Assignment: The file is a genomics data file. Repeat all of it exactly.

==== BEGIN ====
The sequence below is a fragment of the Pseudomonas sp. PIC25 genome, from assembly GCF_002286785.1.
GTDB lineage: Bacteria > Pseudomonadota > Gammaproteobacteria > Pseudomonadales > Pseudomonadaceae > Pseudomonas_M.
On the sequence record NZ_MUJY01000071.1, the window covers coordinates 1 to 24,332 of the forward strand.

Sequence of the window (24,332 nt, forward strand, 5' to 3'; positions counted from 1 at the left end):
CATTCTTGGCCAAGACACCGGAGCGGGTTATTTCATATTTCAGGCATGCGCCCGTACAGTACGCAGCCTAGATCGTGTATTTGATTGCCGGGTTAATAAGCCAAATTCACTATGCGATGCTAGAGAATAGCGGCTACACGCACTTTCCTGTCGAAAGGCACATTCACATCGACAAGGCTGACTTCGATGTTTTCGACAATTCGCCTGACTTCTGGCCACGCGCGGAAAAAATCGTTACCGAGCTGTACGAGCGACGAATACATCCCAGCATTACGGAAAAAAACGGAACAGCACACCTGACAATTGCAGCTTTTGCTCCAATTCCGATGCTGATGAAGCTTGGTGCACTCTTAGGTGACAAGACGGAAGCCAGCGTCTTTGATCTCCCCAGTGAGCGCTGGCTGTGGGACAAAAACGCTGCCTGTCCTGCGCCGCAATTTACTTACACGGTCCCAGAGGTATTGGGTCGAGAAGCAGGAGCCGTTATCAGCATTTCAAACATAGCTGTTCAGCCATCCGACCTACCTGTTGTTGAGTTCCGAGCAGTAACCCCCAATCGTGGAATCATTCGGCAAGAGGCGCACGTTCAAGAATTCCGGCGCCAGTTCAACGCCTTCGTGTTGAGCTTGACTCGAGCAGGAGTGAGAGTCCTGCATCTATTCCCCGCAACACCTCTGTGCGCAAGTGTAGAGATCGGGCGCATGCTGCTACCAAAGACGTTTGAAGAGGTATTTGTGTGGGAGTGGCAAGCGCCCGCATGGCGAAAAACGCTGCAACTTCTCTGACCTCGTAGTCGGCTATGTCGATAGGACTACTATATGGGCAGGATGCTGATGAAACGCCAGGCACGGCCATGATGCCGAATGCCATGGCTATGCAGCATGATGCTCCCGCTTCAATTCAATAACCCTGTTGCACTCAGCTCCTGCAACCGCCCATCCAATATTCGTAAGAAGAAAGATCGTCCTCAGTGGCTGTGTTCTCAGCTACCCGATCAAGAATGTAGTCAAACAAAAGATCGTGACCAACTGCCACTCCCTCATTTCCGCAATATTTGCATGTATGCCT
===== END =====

The sequence below is a fragment of the Pseudomonas sp. PIC25 genome, from assembly GCF_002286785.1.
GTDB lineage: Bacteria > Pseudomonadota > Gammaproteobacteria > Pseudomonadales > Pseudomonadaceae > Pseudomonas_M.
On the sequence record NZ_MUJY01000071.1, the window covers coordinates 1 to 24,332 of the forward strand.

Sequence of the window (24,332 nt, forward strand, 5' to 3'; positions counted from 1 at the left end):
CATTCTTGGCCAAGACACCGGAGCGGGTTATTTCATATTTCAGGCATGCGCCCGTACAGTACGCAGCCTAGATCGTGTATTTGATTGCCGGGTTAATAAGCCAAATTCACTATGCGATGCTAGAGAATAGCGGCTACACGCACTTTCCTGTCGAAAGGCACATTCACATCGACAAGGCTGACTTCGATGTTTTCGACAATTCGCCTGACTTCTGGCCACGCGCGGAAAAAATCGTTACCGAGCTGTACGAGCGACGAATACATCCCAGCATTACGGAAAAAAACGGAACAGCACACCTGACAATTGCAGCTTTTGCTCCAATTCCGATGCTGATGAAGCTTGGTGCACTCTTAGGTGACAAGACGGAAGCCAGCGTCTTTGATCTCCCCAGTGAGCGCTGGCTGTGGGACAAAAACGCTGCCTGTCCTGCGCCGCAATTTACTTACACGGTCCCAGAGGTATTGGGTCGAGAAGCAGGAGCCGTTATCAGCATTTCAAACATAGCTGTTCAGCCATCCGACCTACCTGTTGTTGAGTTCCGAGCAGTAACCCCCAATCGTGGAATCATTCGGCAAGAGGCGCACGTTCAAGAATTCCGGCGCCAGTTCAACGCCTTCGTGTTGAGCTTGACTCGAGCAGGAGTGAGAGTCCTGCATCTATTCCCCGCAACACCTCTGTGCGCAAGTGTAGAGATCGGGCGCATGCTGCTACCAAAGACGTTTGAAGAGGTATTTGTGTGGGAGTGGCAAGCGCCCGCATGGCGAAAAACGCTGCAACTTCTCTGACCTCGTAGTCGGCTATGTCGATAGGACTACTATATGGGCAGGATGCTGATGAAACGCCAGGCACGGCCATGATGCCGAATGCCATGGCTATGCAGCATGATGCTCCCGCTTCAATTCAATAACCCTGTTGCACTCAGCTCCTGCAACCGCCCATCCAATATTCGTAAGAAGAAAGATCGTCCTCAGTGGCTGTGTTCTCAGCTACCCGATCAAGAATGTAGTCAAACAAAAGATCGTGACCAACTGCCACTCCCTCATTTCCGCAATATTTGCATGTATGCCT